11 Tips For Crunchy Homemade Pickles

jars of pickles
jars of pickles - Static Media / Shutterstock

When the farmers market or your garden overflows in the late summer, preserving the harvest becomes top of mind. If you've taken care to preserve summer's bounty of fresh cucumbers, it can be heartbreaking to crack open that jar of homemade pickles to be greeted by a soggy, mushy mess. Pickling is one of the best ways to preserve fruits and vegetables for long-term storage, but it sometimes seems easier to produce a jar of disappointment than to ensure your pickles are crisp. Homemade pickles can be tricky; unlike lacto-fermentation that relies on heavily salted water and time, pickling uses a balanced brine of salt, vinegar, and sugar; the second this liquid is added even the crunchiest cukes start to soften.

There is a learning curve when it comes to making crunchy homemade pickles. I spent years in my mother's kitchen, watching her carefully prepare quart jars of cucumbers harvested from our quarter-acre garden. Still, it took a long time and a lot of practice making pickles on my own to figure out the tricks that virtually guaranteed crisp pickles in every jar. Yes, occasionally I still get the limp dill spear or the soggy bread-and-butter chip, but 99% of the time, each delicious cuke turns into a sour, savory, crunchy pickle with limited drama and no great stress. Here are 10 tips to help you achieve pickle perfection.

Read more: Vinegar Cooking Hacks You'll Wish You Knew Sooner

Choose Fresh Cucumbers

cucumbers - Kativ/Getty Images

For the crunchiest pickles, choose the freshest cucumbers you can find and process them immediately. Unlike some fruits and veggies that can hang around on the counter or in the fridge for a few days before canning, cucumbers have an enzyme that sets to work softening them the second they are separated from the vine. This enzyme acts through the blossom end and can produce noticeable softness after a few days.

To counteract this, use fresh, firm Kirby or Persian variety cucumbers. They are shorter and fatter than the long skinny cukes you slice up for salads. The smaller varieties tend to be better at keeping the hope of crunchy pickles alive. A notable exception is those whole fat dill pickles you find floating in barrels in a typical New York deli. These are a larger variety but still have smooth skin and a plump midsection. They should ideally be picked the same day you plan on pickling. Store them in the fridge while you assemble your other ingredients, and get them in their briny bath as soon as possible to get the best results.

Soak Cucumbers In Ice Water

cucumbers in ice water
cucumbers in ice water - FotoHelin/Shutterstock

Cucumbers are 96% water, but after they are picked and travel the long distances typical of supermarket produce (around 1,500 miles on average), they can become dehydrated. Dehydrated cucumbers are more likely to become soggy in their brine as they take on excessive amounts of liquid in their desperate thirst. The skin is a permeable membrane that allows liquid to pass easily into the cucumber's center, but when cucumbers become dry, they can absorb too much brining liquid.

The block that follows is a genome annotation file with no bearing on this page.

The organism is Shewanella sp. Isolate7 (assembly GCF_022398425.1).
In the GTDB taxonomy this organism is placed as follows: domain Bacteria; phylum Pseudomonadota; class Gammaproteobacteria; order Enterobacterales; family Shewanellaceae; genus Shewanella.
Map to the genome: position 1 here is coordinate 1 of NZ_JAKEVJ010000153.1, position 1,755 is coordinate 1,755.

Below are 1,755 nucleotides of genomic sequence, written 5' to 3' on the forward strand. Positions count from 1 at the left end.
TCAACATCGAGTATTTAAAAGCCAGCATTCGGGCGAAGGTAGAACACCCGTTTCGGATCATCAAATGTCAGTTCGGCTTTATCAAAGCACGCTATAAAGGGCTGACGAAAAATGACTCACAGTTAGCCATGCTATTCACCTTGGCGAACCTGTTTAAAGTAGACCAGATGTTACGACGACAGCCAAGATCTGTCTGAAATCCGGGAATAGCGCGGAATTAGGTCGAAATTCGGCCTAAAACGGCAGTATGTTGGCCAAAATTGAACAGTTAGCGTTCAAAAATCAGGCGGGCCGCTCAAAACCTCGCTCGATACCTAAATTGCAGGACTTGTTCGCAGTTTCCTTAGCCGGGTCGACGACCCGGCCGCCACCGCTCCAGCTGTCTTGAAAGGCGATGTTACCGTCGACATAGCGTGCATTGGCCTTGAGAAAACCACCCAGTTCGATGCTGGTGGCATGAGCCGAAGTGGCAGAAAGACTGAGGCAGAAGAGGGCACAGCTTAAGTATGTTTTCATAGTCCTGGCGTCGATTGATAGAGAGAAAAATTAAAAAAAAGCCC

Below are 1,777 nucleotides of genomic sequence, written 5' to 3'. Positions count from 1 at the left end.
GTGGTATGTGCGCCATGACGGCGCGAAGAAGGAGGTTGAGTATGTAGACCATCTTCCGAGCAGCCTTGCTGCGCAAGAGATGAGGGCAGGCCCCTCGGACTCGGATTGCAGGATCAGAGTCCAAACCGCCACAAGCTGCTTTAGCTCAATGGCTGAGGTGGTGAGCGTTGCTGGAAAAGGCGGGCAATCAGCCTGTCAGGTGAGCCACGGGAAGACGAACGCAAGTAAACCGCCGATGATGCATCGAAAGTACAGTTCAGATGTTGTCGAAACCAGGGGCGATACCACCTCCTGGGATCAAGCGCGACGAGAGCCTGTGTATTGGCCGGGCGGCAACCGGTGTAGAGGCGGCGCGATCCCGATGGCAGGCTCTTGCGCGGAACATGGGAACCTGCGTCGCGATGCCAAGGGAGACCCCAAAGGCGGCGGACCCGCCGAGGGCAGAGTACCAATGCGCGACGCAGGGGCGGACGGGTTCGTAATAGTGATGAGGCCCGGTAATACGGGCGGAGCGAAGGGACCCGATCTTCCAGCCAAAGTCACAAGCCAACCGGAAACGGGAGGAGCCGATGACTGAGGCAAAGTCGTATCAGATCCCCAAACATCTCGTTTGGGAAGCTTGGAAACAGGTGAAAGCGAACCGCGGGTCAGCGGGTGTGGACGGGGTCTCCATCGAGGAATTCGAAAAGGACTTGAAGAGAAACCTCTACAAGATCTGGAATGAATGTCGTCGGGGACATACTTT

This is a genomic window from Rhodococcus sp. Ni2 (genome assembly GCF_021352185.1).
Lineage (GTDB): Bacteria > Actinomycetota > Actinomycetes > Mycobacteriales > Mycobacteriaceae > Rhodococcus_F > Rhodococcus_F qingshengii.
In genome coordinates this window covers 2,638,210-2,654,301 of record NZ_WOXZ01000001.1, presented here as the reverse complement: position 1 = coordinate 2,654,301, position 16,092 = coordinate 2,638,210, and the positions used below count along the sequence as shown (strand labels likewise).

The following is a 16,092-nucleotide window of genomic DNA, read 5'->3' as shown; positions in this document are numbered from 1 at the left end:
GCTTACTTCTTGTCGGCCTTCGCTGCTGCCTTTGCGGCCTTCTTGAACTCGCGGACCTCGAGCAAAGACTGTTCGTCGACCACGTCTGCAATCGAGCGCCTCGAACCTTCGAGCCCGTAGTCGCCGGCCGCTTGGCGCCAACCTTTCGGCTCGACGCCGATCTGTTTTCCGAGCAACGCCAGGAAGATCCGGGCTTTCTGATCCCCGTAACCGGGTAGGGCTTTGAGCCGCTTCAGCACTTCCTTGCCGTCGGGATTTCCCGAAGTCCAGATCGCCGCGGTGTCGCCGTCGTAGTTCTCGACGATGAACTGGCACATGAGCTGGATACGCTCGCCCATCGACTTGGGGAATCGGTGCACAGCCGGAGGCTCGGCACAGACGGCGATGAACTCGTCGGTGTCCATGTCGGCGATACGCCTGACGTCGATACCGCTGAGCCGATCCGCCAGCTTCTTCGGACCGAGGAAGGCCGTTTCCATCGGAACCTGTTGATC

Even if your cucumbers feel relatively firm, soaking them in ice water can only help. Fill a large bowl with ice water and add your whole cucumbers. Place the bowl in the fridge and let it sit for a couple of hours (or overnight if necessary). Soaking cucumbers helps them firm up and rehydrate before they are covered in brine; it's also a good idea if you won't be processing the day you bring your cukes home.

Soaking cucumbers in ice water is a good step for any pickling pro, but do yourself, and your community, a favor and buy from local farms whenever possible. Chances are good that the cucumbers were picked that morning close by. This proximity is good for the local economy, the planet, and you, and your fresh cucumbers will still be juicy when you're ready to pickle.

Cut Off The Cucumber's Blossom End

cucumber on the vine
cucumber on the vine - Salima Senyavskaya/Getty Images

The blossom end of the cucumber heralds the beginning of the fruit (they are, botanically speaking, a fruit) with a lovely yellow-orange flower. But this beauty also holds the key to the start of the cucumber's demise. The blossom end contains an enzyme called pectinase that breaks the fruit down after it has been harvested. Leaving it intact when pickling is why your classic bread and butter pickles don't have that crunchy snap atop your burger.

Cutting off the cucumber's blossom end is the easiest fix on the list and goes a long way to crispy pickles. Trim off the blossom end of the cucumbers before submerging them in ice water and continuing your preparations. Once the enzyme is removed, that chemical reaction is also removed, giving your pickles a fighting chance. You need not trim off copious amounts — a sixteenth of an inch should work. Look for the rougher end of the cucumber, the one without the indent. If you are not sure which is the blossom end, trim a bit off of both ends. This ensures the enzyme's action gets stopped before you continue the process, and skipping this step is a surefire road to soggy pickles.